Myths that make monsters — Part IV
This is the fourth part in a series that challenges four fallacies or myths in our culture’s general perception of language and how it works because these fallacies cause great social harm and injustice. Previous columns have addressed the three language myths: first, that we teach people to think about English as if it should exist in one form only; second, that only standard language has grammar; and third, that using the terms “good” and “bad” to describe language can be harmful because of the powerful moral connotations attached to their use.
This column continues to focus on the fourth myth which is students often learn to value writing over speech.
Just as important as understanding that change and variation are part of the nature of language, students need to comprehend the role, nature and limits of standard language. First, and perhaps most crucial in fighting racism, is that the standard is not a linguistically superior variety of language. It is the agreed upon way to do things.
It is necessary for us to have a standard form of language but it is not by nature or form better or superior or more pure language. A language standard is absolutely necessary because it allows us to have one variety of English that can be taught in school and that serves as a basis for our written language. Because it is the variety that is written down in books, studied and learned, it receives a great deal of polishing and ordering.
This polishing and ordering have produced a set of grammar, spelling and word usage rules to which we can refer when we have a question or need direction in our writing. This is one of the many advantages of standard language.
When teaching students about the nature, role and limits of standard language, it is necessary to help them see how the polishing and ordering have also made the standard language artificial. Because the usage rules for the standard are based on formal, written English, and there are vast differences between writing and speech, any artificiality should come as no surprise. What does surprise many people, however, is that in the 18th century when it became necessary to codify the rules of standard English, Latin was chosen as a source for the creation of many important grammar rules. One of these rules is that one should never end a sentence with a preposition. There is a serious structural problem with this rule. English is a Germanic language and Latin is an Italic language. As such, these are two different languages with two very different structures or grammars. It is perfectly natural for English to place a preposition in sentence final position. The artificial nature of standard language is well captured in this example. What should be a perfectly normal and expected structure of English has been sanctioned as “wrong.”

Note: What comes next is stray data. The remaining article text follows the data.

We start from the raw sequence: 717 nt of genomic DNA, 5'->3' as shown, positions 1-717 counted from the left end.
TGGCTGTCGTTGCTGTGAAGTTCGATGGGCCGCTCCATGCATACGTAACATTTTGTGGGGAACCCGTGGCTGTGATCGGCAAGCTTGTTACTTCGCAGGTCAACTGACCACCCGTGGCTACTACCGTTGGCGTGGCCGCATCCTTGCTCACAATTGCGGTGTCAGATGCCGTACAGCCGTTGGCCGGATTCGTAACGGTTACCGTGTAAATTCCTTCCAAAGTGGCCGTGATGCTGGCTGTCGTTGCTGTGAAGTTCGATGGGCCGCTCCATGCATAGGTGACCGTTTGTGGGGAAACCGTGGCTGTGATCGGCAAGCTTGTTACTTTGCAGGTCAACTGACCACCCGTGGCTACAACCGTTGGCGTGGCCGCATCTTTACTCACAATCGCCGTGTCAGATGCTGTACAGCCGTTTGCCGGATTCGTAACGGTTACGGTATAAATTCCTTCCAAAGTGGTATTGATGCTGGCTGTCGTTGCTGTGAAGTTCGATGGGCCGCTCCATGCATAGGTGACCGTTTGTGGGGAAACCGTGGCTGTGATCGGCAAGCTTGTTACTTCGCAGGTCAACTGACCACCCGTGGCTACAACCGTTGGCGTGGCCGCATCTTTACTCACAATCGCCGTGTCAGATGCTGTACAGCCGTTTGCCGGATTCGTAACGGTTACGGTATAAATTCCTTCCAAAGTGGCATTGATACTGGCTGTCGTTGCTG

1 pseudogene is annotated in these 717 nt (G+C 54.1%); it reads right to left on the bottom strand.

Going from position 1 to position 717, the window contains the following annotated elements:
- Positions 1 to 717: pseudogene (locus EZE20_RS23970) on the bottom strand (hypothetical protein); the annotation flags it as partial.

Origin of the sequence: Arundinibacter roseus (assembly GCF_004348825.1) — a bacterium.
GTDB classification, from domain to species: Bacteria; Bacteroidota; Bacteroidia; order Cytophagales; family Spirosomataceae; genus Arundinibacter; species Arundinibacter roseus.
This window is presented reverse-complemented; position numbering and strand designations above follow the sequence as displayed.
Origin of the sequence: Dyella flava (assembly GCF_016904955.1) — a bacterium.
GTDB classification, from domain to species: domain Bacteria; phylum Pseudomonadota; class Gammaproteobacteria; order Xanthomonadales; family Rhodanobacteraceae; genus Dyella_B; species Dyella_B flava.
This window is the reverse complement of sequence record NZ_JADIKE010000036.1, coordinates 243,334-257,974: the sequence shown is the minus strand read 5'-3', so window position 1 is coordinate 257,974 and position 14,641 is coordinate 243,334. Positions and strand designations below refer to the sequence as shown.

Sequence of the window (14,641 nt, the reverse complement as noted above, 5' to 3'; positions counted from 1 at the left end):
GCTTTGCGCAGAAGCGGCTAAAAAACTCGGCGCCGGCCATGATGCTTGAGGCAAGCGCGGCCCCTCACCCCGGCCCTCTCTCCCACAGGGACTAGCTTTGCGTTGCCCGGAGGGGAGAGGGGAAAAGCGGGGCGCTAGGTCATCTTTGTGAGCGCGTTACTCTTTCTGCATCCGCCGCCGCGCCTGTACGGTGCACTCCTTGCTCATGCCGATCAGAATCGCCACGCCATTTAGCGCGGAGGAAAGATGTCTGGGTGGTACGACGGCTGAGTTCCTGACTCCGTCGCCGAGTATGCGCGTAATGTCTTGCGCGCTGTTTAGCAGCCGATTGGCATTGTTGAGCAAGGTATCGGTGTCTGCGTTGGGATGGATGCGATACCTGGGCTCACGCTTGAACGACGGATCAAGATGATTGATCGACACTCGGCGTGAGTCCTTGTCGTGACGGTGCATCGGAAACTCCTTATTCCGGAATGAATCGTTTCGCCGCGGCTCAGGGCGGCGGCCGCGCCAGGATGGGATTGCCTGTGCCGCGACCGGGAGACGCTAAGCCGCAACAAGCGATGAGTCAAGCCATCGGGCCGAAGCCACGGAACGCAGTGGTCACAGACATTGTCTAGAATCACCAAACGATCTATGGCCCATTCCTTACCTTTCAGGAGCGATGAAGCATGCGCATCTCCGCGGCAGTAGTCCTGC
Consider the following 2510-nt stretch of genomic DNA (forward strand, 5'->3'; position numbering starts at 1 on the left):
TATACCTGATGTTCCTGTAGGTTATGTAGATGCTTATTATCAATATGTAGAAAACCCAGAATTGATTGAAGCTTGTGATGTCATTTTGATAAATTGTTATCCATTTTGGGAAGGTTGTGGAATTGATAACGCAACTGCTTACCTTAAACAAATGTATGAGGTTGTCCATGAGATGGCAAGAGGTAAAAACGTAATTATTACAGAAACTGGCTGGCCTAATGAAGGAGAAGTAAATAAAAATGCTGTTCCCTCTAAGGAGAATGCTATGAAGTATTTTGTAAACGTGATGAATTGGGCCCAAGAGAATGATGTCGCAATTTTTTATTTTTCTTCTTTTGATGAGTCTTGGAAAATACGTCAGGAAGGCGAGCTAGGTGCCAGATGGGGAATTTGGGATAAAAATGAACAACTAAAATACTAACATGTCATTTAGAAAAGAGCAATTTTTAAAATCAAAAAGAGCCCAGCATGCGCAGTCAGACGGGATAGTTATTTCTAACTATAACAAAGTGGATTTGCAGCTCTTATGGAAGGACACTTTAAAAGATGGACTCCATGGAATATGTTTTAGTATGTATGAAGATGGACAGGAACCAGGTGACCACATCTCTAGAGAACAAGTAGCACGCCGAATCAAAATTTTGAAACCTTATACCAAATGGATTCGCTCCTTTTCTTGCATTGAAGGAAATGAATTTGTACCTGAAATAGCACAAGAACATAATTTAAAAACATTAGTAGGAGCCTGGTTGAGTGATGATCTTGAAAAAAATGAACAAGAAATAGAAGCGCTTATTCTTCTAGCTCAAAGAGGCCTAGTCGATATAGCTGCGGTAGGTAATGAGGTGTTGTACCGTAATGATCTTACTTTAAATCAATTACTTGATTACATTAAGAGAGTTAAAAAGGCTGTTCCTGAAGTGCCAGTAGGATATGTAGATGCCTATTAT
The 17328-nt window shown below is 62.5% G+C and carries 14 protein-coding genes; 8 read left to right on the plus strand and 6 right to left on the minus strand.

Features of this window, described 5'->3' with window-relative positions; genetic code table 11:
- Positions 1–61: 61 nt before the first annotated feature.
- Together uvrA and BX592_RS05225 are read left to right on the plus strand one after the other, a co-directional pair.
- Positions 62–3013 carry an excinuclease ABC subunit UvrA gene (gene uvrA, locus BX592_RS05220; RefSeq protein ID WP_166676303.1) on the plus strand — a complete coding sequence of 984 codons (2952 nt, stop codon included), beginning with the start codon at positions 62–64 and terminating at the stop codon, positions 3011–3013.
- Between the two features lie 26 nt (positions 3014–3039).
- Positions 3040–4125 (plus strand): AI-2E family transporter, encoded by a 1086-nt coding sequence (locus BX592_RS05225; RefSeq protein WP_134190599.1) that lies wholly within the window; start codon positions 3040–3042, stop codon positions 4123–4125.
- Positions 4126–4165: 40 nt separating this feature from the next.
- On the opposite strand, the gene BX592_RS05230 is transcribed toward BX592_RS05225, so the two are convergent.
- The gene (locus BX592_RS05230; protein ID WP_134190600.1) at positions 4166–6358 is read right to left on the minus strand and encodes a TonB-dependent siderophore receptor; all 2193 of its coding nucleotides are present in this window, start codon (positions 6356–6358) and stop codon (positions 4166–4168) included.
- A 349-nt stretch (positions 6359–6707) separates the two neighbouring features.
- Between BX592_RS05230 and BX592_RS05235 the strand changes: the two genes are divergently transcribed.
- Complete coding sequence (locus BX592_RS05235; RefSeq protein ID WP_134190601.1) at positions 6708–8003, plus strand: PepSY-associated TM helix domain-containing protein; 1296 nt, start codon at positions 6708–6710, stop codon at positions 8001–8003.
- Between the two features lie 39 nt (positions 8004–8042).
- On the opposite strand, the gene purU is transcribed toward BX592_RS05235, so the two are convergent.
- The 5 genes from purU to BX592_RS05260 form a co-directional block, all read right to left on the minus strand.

When we teach students to think accurately about language, we are not teaching them that “anything goes,” nor are we teaching them to ignore the importance of standard language. While we are teaching them that the standard is necessary and valuable, we are also showing them that it is not linguistically superior. Gaining proficiency in the standard along with understanding that all language varieties are legitimate, rule-governed systems does not leave the standard unprotected. It simply allows everybody to have a seat at the language table.
Linguist Dennis Preston has noted that most European school children go to school speaking a nonstandard variety of their particular language. In school they are instructed in the standard variety of their language without being taught to look down on their native dialect.
When our educational system teaches students that the standard is really just the agreed upon way to do things and not some superior variety, it enables all English speakers to be included. And it makes it wrong to tell any native speaker of English “You don’t know how to speak English.”
Common language myths
1. Casual speech or dialectal speech is less logical than literary language.
2. Dialectal differences and slang are the results of language corruption.
3. We need a fixed (unchanging) spelling system because this keeps language from changing.
4. Language should never change because language change is decay.
5. Words that cannot be found in the dictionary are not words and we should not use them.
6. It is impossible to speak a language correctly without a formal study of the language’s grammar.
7. Knowing the grammar of a language means knowing all the rules of use that have been written about a language.
8. Speaking correctly means pronouncing words exactly like they are written.
9. Knowing how to spell words correctly is a sign of superior intelligence.
10. Written language is superior to spoken language.
11. Some languages/dialects in the world are more primitive than others.
Julia Palmer is an associate professor of modern languages at Hampden-Sydney College. Her email address is firstname.lastname@example.org.